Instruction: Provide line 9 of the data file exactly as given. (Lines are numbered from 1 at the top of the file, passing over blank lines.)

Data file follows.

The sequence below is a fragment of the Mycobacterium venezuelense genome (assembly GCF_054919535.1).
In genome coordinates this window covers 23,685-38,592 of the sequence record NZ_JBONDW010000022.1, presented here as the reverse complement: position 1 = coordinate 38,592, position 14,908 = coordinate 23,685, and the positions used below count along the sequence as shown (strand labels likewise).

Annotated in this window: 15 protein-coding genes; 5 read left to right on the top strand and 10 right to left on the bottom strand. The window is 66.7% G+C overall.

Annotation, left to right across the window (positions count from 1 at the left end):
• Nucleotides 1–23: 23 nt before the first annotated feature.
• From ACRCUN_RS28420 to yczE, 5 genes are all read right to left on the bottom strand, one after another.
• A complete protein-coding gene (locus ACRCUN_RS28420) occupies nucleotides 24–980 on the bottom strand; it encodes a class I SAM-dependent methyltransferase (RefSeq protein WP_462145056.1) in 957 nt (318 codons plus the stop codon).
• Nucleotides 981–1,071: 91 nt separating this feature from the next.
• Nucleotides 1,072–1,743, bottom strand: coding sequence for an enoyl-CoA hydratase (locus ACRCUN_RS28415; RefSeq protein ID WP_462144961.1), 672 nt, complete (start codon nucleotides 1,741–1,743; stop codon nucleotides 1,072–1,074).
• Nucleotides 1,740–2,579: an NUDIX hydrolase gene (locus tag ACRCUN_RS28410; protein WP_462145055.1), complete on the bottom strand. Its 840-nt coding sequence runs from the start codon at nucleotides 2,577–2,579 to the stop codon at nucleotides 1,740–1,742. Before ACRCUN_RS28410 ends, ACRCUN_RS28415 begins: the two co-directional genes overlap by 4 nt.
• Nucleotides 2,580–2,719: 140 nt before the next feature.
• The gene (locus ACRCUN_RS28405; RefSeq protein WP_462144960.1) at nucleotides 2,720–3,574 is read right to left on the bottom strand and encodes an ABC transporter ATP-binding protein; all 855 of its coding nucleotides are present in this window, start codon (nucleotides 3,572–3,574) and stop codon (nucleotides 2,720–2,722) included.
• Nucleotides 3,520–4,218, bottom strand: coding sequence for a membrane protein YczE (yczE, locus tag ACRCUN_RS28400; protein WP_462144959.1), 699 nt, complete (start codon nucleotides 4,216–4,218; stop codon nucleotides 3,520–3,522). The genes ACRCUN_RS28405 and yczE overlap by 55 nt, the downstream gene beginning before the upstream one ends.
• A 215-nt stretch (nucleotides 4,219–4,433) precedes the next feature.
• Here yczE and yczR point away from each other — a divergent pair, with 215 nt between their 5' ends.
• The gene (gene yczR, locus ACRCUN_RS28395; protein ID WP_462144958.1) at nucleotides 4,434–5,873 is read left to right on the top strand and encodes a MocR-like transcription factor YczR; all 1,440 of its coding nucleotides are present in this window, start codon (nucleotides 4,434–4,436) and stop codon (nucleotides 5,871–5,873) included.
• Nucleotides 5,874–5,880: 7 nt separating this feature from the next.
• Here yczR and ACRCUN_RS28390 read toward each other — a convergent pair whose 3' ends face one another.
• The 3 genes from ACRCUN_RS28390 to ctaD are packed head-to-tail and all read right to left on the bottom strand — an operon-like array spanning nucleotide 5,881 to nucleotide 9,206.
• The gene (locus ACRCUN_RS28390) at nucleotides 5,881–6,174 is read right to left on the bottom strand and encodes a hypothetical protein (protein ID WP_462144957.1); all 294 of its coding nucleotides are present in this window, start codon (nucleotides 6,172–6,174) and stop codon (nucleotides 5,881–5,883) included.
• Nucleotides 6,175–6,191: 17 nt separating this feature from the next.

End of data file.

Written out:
• Nucleotides 1,072–1,743, bottom strand: coding sequence for an enoyl-CoA hydratase (locus ACRCUN_RS28415; RefSeq protein ID WP_462144961.1), 672 nt, complete (start codon nucleotides 1,741–1,743; stop codon nucleotides 1,072–1,074).